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Top 10 cities for new grads

  • Story Highlights
  • Current economic climate has raised the stakes in choosing a place to settle down
  • Apartments.com, CBcampus.com release list of best cities for recent college grads
  • Indianapolis, Philadelphia, Baltimore, Cincinnati, Cleveland top the list
  • Tip: Consider spending a few days in your desired city to learn more and network
By Kate Lorenz
CareerBuilder.com editor
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CareerBuilder

Editor's note: CNN.com has a business partnership with CareerBuilder.com, which serves as the exclusive provider of job listings and services to CNN.com.

Although this is a challenging market for new grads, remember: Attitude can be the key to your success.

Although this is a challenging market for new grads, remember: Attitude can be the key to your success.

Nate Torvik has mixed feelings about his upcoming graduation from Purdue University.

While there's relief that classes are over, exams have been taken and term papers turned in, what lies ahead is an extremely challenging and competitive job market.

"I feel like the wind has been taken out of my sails," says Torvik, who received a bachelor's degree in mass communication.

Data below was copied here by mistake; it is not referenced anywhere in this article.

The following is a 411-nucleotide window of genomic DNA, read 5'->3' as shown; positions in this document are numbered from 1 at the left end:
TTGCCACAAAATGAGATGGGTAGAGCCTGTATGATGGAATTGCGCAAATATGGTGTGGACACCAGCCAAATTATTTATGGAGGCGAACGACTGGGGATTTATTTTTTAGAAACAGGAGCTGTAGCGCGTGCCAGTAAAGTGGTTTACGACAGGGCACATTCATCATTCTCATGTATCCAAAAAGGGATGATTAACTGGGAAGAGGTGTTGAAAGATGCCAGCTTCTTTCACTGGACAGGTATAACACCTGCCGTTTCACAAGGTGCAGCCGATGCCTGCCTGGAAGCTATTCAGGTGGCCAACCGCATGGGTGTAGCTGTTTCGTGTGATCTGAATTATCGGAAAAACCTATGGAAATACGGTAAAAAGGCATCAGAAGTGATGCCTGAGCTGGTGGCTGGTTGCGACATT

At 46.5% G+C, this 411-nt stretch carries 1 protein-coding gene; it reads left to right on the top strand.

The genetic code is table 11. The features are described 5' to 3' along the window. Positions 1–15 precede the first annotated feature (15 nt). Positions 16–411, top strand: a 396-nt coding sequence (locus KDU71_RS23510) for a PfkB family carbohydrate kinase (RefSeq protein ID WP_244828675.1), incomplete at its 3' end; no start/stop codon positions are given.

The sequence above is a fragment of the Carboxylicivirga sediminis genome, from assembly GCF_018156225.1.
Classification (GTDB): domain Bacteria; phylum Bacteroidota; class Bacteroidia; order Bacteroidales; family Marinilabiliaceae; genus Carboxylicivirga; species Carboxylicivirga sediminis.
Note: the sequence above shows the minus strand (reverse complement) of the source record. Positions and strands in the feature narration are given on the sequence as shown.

"There is so much pride and happiness that comes with graduation, but as soon as I step off that stage at graduation, I become another statistic of the current miserable economy."

Torvik is one of thousands of soon-to-be college graduates thinking about relocating for work this spring. While choosing the best place to settle down can be a daunting decision, the current economic climate has raised the stakes.

"I have been looking just about everywhere throughout the Midwest for a job because I do not want to be too far away from my family, but things are looking more bleak everywhere I turn," Torvik says. For now, he's working in retail and hopes it might open other doors to a job as an account executive at a marketing or advertising firm.

Allison Lackey is one of the lucky ones ... for now. She is graduating with a communications degree from Millikin University and starts a ten-month stint as a traveling field consultant for Delta Delta Delta women's fraternity. After that, she hopes to find a position as a marketing or PR specialist for a nonprofit organization.